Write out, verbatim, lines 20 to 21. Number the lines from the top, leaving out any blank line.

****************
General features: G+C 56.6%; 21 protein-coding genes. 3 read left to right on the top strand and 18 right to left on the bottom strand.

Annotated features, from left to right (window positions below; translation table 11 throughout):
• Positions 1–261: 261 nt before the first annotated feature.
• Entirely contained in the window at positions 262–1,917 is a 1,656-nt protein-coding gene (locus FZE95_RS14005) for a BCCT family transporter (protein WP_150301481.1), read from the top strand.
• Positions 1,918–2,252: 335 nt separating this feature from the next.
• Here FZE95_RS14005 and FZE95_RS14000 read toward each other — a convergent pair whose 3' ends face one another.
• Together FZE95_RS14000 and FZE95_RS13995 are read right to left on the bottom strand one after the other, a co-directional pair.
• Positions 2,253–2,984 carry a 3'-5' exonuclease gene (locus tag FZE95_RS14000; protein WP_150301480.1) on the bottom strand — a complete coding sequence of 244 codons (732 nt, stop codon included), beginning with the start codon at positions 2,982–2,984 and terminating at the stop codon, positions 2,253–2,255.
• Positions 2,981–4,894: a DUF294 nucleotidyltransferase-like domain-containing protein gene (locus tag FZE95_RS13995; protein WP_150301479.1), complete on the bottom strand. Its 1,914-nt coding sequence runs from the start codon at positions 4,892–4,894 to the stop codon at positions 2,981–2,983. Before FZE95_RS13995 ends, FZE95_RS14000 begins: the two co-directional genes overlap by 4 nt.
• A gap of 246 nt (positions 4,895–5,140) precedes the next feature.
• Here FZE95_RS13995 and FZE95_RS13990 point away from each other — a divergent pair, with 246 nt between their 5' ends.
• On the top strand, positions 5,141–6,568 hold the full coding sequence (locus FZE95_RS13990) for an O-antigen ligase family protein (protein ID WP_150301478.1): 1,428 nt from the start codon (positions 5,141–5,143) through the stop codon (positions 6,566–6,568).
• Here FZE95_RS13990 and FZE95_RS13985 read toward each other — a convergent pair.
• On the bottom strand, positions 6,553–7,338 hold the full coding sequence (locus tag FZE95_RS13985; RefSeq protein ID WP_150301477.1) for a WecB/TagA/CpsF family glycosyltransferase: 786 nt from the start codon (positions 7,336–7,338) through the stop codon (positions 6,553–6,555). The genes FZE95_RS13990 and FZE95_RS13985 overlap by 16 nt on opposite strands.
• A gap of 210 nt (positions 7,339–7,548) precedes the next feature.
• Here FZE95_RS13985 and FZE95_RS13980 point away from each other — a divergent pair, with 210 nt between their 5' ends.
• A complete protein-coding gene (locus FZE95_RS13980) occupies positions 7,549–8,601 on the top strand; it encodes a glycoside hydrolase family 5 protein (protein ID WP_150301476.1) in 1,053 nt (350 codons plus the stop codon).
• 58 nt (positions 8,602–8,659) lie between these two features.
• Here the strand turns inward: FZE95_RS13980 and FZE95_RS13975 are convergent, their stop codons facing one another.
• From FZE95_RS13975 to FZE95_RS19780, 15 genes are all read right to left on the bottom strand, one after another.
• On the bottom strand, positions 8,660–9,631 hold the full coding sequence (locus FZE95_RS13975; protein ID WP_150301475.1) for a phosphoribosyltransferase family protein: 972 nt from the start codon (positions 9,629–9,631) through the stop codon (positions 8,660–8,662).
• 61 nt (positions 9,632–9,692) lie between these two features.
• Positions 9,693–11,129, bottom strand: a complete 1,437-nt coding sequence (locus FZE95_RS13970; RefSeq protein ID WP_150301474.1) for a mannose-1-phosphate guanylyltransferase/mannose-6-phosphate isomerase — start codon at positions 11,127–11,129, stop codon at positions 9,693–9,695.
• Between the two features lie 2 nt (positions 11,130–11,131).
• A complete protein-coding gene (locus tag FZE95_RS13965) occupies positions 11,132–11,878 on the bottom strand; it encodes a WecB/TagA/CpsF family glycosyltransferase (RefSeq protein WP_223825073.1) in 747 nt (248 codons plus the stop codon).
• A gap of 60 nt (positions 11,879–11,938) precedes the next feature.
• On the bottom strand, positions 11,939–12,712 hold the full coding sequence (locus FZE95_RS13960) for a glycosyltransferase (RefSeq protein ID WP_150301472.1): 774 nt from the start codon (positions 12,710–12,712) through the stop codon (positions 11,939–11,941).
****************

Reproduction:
• From FZE95_RS13975 to FZE95_RS19780, 15 genes are all read right to left on the bottom strand, one after another.
• On the bottom strand, positions 8,660–9,631 hold the full coding sequence (locus FZE95_RS13975; protein ID WP_150301475.1) for a phosphoribosyltransferase family protein: 972 nt from the start codon (positions 9,629–9,631) through the stop codon (positions 8,660–8,662).